and then nine at the western championships in August.

Contact Tom Patrick at


Get local stories you won't find anywhere else right to your inbox.
Sign up here

Just Posted

Dr. Brendan Hanley, Yukon’s chief medical officer of health, speaks to media at a press conference about COVID-19 in Whitehorse on March 30. The Yukon government announced three new cases of COVID-19 in Watson Lake on Oct. 23. (Crystal Schick/Yukon News file)
Three new COVID-19 cases identified in Watson Lake

The Yukon government has identified three locations in town where public exposure may have occurred

Indigenous lobster boats head from the harbour in Saulnierville, N.S. on Oct. 21. Elected officials in the Yukon, including all 19 members of the legislature, are backing the right of Mi’kmaq fishers on the East Coast to launch a moderate livelihood fishery. (Andrew Vaughan/CP)
Yukon legislature passes motion to support Mi’kmaw fishery

“It’s not easy, but it’s also necessary for us to have these very difficult conversations”

A pedestrian passes by an offsales sandwich board along Fourth Avenue in Whitehorse on Oct. 22. NDP MLA Liz Hanson raised concerns Oct. 21 in the legislature about increased hospitalizations due to alcohol consumption that correlate with an extension in the hours alcohol can be sold in the territory. (Crystal Schick/Yukon News)
Alcohol-related hospitalizations rise after off-sales hours extended

Reduced hours for off-sale liquor establishments likely part of Liquor Act spring reforms

Tourism and Culture Minister Jeanie McLean (formerly Dendys) speaks during legislative assembly in Whitehorse on Nov. 27, 2017. The Yukon government has announced $2.8 million in tourism relief funding aimed at businesses in the accommodation sector that have already maxed out existing funds. (Crystal Schick/Yukon News file)
Tourism relief funding offers $2.8 million to hotels and overnight accommodations

$15 million in relief funding is planned for the tourism sector over the next three years

The Whitehorse sewage lagoons photographed in 2011. With new regulations for wastewater anticipated to be introduced by the federal government within the next decade, the City of Whitehorse may soon be doing some prep work by looking at exactly what type of pollutants are making their way into the city’s wastewater. (Ian Stewart/Yukon News file)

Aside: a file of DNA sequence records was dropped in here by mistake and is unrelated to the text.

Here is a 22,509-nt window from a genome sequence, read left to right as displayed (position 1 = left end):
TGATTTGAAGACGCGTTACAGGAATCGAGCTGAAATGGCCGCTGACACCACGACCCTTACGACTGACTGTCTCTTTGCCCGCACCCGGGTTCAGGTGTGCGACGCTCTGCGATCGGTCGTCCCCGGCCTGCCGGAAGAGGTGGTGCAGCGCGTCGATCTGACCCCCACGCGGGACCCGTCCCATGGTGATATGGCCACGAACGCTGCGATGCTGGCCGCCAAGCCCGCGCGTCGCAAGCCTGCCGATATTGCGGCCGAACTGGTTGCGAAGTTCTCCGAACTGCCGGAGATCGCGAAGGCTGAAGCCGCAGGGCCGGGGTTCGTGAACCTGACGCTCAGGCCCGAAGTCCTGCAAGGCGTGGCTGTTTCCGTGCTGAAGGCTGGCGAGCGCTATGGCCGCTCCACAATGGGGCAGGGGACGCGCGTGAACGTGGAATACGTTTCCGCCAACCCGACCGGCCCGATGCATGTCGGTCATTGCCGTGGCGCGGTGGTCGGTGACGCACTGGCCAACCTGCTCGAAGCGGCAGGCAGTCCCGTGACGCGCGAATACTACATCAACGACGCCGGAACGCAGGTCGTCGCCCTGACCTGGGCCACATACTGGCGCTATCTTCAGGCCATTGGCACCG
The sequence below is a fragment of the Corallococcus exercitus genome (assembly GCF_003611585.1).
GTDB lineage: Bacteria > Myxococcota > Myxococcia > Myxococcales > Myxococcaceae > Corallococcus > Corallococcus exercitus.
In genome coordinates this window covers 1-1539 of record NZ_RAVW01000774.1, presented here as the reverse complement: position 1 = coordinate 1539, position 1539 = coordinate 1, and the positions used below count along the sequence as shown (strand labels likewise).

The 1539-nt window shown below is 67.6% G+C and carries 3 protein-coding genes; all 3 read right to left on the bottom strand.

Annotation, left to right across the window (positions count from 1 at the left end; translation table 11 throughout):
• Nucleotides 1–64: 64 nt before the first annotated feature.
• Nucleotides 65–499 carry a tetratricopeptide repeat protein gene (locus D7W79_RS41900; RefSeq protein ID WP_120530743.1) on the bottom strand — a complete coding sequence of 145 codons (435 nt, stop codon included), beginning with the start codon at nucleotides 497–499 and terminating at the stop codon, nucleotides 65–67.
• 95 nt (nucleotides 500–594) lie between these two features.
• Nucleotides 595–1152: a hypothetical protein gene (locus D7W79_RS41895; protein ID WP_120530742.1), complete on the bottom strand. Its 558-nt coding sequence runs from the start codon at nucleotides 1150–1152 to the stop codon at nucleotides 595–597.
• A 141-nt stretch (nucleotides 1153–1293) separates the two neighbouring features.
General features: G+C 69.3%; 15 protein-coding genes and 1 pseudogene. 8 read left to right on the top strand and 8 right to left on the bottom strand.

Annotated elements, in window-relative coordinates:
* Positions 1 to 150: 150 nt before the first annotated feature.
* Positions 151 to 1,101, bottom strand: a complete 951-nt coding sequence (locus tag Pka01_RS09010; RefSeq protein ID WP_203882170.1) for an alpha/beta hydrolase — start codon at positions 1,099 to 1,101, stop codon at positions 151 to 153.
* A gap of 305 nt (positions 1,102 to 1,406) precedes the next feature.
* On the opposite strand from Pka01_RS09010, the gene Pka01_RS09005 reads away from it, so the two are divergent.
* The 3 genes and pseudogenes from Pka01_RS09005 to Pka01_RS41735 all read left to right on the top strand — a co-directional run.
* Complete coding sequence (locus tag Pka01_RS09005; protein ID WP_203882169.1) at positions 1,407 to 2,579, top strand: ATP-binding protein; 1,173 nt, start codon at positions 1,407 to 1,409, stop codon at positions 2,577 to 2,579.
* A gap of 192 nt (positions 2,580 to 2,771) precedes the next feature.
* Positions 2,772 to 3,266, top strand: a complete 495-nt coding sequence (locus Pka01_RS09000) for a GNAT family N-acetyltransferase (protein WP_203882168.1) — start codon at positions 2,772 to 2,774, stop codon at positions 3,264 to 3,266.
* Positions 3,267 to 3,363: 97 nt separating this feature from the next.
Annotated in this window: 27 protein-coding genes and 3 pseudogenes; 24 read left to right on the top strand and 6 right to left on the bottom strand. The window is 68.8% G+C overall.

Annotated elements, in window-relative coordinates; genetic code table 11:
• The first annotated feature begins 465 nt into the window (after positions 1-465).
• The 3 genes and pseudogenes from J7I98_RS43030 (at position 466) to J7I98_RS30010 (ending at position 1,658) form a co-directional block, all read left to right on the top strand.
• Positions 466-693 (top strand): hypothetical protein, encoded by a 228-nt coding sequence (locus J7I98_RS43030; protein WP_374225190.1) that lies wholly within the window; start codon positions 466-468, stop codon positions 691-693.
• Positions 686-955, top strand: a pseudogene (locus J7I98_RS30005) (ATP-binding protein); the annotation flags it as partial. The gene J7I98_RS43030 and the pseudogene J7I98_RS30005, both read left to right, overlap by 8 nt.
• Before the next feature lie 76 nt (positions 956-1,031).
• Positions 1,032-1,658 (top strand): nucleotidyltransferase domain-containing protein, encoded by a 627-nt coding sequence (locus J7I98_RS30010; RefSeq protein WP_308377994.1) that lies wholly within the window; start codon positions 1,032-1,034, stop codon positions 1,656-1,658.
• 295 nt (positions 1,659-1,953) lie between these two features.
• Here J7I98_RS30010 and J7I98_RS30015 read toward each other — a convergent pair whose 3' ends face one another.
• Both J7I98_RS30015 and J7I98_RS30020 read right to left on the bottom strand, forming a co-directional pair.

Pondering pollutants

City could spend $70,000 looking at what contaminents are in waste water

The Yukon government is asking for all claims in a lawsuit over the Takhini elk herd be struck by the court. (Mike Thomas/Yukon News file)
Yukon government asks for Takhini elk lawsuit to be struck

The Yukon government is asking for all claims in a lawsuit over… Continue reading

The Yukon government has filed a reply to an outfitter’s petition challenging the reduction of its caribou quota to zero. (Yukon News file)
YG replies to outfitter’s legal challenge over caribou quota

The Yukon government has filed a reply to an outfitter’s petition challenging… Continue reading

The Yukon government is encouraging people to get the flu vaccine this year, saying that with COVID-19, it’s “more important than ever.” (Black Press file)
Get flu vaccine, Yukon government urges

The Yukon government is encouraging people to get the flu vaccine this… Continue reading

Benjamin Munn, 12, watches the HPV vaccine in 2013. Beginning Jan. 1, 2021, the Human Papillomavirus (HPV) vaccine will be available to all Yukoners up to, and including, age 26. Currently the program is only available to girls ages nine to 18 and boys ages nine to 14. (Dan Bates/Black Press file)
HPV vaccine will be available to Yukoners up to, including, age 26

Beginning Jan. 1, 2021, the Human Papillomavirus (HPV) vaccine will be available… Continue reading

Whitehorse City Hall. (Joel Krahn/Yukon News file)
City hall, briefly

A look at decisions made by Whitehorse city council this week

COMMENTARY: Me and systemic racism

The view from a place of privilege

Today’s mailbox: Electricity and air travel

Letters to the editor published Oct. 23, 2020

Yukonomist Keith Halliday
Yukonomist: Irony versus Climate

Lately it seems like Irony has taken over as Editor-in-Chief at media… Continue reading

Most Read